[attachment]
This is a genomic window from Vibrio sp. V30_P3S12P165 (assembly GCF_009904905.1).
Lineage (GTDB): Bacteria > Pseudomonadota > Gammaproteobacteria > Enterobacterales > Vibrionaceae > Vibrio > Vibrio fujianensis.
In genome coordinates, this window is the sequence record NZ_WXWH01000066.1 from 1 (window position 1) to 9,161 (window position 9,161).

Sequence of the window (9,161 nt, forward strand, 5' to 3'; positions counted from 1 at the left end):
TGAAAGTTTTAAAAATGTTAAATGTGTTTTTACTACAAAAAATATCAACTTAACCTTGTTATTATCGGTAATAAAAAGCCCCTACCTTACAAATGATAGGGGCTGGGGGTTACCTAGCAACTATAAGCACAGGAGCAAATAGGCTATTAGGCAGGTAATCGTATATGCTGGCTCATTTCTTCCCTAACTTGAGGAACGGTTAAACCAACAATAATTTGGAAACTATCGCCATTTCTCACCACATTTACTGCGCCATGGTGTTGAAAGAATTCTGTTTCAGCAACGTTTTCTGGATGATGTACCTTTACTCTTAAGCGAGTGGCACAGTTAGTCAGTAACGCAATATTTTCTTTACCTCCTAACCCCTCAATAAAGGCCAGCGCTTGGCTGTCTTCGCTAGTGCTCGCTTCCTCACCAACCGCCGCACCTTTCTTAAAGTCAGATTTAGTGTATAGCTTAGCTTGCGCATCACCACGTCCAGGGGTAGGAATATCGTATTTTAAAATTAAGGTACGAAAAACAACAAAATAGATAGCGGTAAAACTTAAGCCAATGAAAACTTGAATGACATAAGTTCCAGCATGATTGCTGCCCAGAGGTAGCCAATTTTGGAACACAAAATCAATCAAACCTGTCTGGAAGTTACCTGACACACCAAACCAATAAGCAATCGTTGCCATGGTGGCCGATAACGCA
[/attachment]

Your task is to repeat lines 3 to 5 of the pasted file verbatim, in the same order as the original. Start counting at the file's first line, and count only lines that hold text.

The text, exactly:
In genome coordinates, this window is the sequence record NZ_WXWH01000066.1 from 1 (window position 1) to 9,161 (window position 9,161).

Sequence of the window (9,161 nt, forward strand, 5' to 3'; positions counted from 1 at the left end):
TGAAAGTTTTAAAAATGTTAAATGTGTTTTTACTACAAAAAATATCAACTTAACCTTGTTATTATCGGTAATAAAAAGCCCCTACCTTACAAATGATAGGGGCTGGGGGTTACCTAGCAACTATAAGCACAGGAGCAAATAGGCTATTAGGCAGGTAATCGTATATGCTGGCTCATTTCTTCCCTAACTTGAGGAACGGTTAAACCAACAATAATTTGGAAACTATCGCCATTTCTCACCACATTTACTGCGCCATGGTGTTGAAAGAATTCTGTTTCAGCAACGTTTTCTGGATGATGTACCTTTACTCTTAAGCGAGTGGCACAGTTAGTCAGTAACGCAATATTTTCTTTACCTCCTAACCCCTCAATAAAGGCCAGCGCTTGGCTGTCTTCGCTAGTGCTCGCTTCCTCACCAACCGCCGCACCTTTCTTAAAGTCAGATTTAGTGTATAGCTTAGCTTGCGCATCACCACGTCCAGGGGTAGGAATATCGTATTTTAAAATTAAGGTACGAAAAACAACAAAATAGATAGCGGTAAAACTTAAGCCAATGAAAACTTGAATGACATAAGTTCCAGCATGATTGCTGCCCAGAGGTAGCCAATTTTGGAACACAAAATCAATCAAACCTGTCTGGAAGTTACCTGACACACCAAACCAATAAGCAATCGTTGCCATGGTGGCCGATAACGCA